From Canterbury still, but leaving tomorrow morning. Mark for London, me for Lincoln. The EEE goes with Mark, so I won't be posting for a few days.
Canterbury is a walled city, though the wall is down for about 2/3ds of the way. A good part of it is still walkable, and that's how we came from the train station to our friends' place. Opposite here is the view from their front door.
It's a school, no public admission. Used to be St. Augustine's Abbey. That's the gatehouse in the photo.
Presently, nearly half the population of Canterbury is students (about 30,000), with the University of Canterbury and the University of Kent, and various schools.
Perhaps relatedly, there are a lot of pubs.
We've eaten twice at the Parrot, where I had pork-belly with mashed potatoes and candied black pudding and crackling and broccoli and green beans and carrots. So good. Transcendent. The second time I split mine, and was able to try out puddings (desserts)--the four of us split Eton Mess (meringue, whipped cream, strawberries, raspberries & sauce), Banoffee (digestive biscuit crust, sliced bananas, toffee & choc drizzle), and chocolate mousse.
I had my required English cream tea, so that's taken care of, at Tiny Tim's Tearoom, 'the quintessential English experience' they say. The name is because there's a haunted room, where a volume of Dickens is supposedly always pulled out and left open to the same passage with Tiny Tim. I was a bit disappointed to visit the Ghost Room and see that the book on the table was a book about hauntings and not Dickens at all. And I couldn't hear the mysterious laughter and whispers of children because they have a student film continually running, which has a soundtrack of children whispering. Harrumph.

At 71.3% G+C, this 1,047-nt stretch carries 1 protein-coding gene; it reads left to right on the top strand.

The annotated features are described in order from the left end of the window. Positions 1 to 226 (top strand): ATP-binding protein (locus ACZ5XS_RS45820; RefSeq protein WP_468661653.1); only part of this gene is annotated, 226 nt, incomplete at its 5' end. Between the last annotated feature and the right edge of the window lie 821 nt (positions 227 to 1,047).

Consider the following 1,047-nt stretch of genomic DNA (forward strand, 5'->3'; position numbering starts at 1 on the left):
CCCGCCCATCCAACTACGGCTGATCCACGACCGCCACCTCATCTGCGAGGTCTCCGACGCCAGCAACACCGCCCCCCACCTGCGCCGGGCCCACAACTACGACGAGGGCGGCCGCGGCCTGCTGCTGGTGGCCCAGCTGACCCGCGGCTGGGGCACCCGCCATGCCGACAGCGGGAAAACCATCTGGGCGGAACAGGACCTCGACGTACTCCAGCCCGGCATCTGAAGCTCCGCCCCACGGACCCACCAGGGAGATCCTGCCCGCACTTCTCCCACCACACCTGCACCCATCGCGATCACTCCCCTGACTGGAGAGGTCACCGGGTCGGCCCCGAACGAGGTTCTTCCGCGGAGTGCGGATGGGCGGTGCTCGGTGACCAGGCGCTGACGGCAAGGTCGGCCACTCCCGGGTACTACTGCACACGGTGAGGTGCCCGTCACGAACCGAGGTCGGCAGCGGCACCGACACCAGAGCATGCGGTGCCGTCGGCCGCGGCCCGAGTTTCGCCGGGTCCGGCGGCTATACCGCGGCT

Less corporally, yesterday I went to a service at Greyfriars Chapel, a lovely Norman stone building straddling the river. About 20 people attended, at least 5 being Franciscans (wearing brown habits--the information board on the ground floor explains about Grey Friars wearing brown or black). I was one of the youngest there, except for a young woman with her 4 yr old daughter, who was remarkably patient during the service.
The homily was for Richard Hooker, whose anniversary it was, and prayers were made for President Obama and the newly-elected representatives, thence down to the local council in Canterbury, and names provided by the congregation members.
I didn't take pics of the interior - it seemed a bit rude right after the service (followed by tea and biscuits), but it's a fine small open space, whitewashed walls and wooden beams. It sheltered Huguenot refugees once, who used the beams for their weaving, which is pretty cool.
There is much else I could say, but Mark wants to check his email, and I need to get some sleep.